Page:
Il Moro di Venezia (Othello)

Il Moro di Venezia (Othello)
Pietro Calvi (1833–1884)
Bronze & Marble
Image © Russell-Cotes Art Gallery and Museum

Moorish Alcove 

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Il Moro di Venezia (Othello)

This bust, inscribed with ‘Calvi Milano’, was originally exhibited at the Paris Salon in 1881. The plinth bears the Lion of St Mark, alluding to the setting of Shakespeare’s play.

The likeness is said to be of Ira Frederick Aldridge, an African/American actor renowned for his portrayal of Othello across Europe in the late 19th Century. Calvi was probably inspired by Aldridge’s fame for ‘Moro Di Venezia’.

Aldridge was the son of a liberated slave, he grew up in Manhattan inspired by Shakespeare, but faced prejudice when he became an actor. He sailed to Britain in 1824, where his stage debut was in Coventry, aged 17. He performed Othello to sell out audiences and used his fame to address audiences on slavery and prejudice. He was the first black actor to perform at Stratford in 1881.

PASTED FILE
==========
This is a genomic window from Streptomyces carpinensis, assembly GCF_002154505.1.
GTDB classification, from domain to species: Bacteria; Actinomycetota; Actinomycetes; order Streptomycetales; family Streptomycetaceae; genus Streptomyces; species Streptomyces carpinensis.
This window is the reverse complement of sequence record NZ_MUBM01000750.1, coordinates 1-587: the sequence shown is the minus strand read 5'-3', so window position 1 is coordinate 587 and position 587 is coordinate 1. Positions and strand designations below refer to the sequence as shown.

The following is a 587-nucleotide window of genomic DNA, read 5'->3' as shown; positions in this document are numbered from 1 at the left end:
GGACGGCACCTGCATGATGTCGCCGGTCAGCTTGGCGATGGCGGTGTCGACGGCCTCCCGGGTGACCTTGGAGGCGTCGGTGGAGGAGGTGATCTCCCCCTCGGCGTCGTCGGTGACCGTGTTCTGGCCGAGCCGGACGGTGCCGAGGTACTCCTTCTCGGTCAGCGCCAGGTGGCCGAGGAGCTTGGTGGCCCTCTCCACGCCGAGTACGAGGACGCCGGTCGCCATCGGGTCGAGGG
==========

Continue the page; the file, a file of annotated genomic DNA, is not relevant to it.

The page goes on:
Born in Milan in 1833, Pietro Calvi studied and worked there until his death in 1884. He also trained under the renowned sculptor Gioncani Seleroni.
His work was exhibited in America, Europe and London’s Royal Academy between 1872 and 1883. Calvi was renowned for working in bronze and marble to striking effect.
He specialised in subjects from the arts, including several Shakespearean characters. Calvi also worked with another Milanese sculptor, Constantino Corti, on a number of figures in Milan’s Cathedral.


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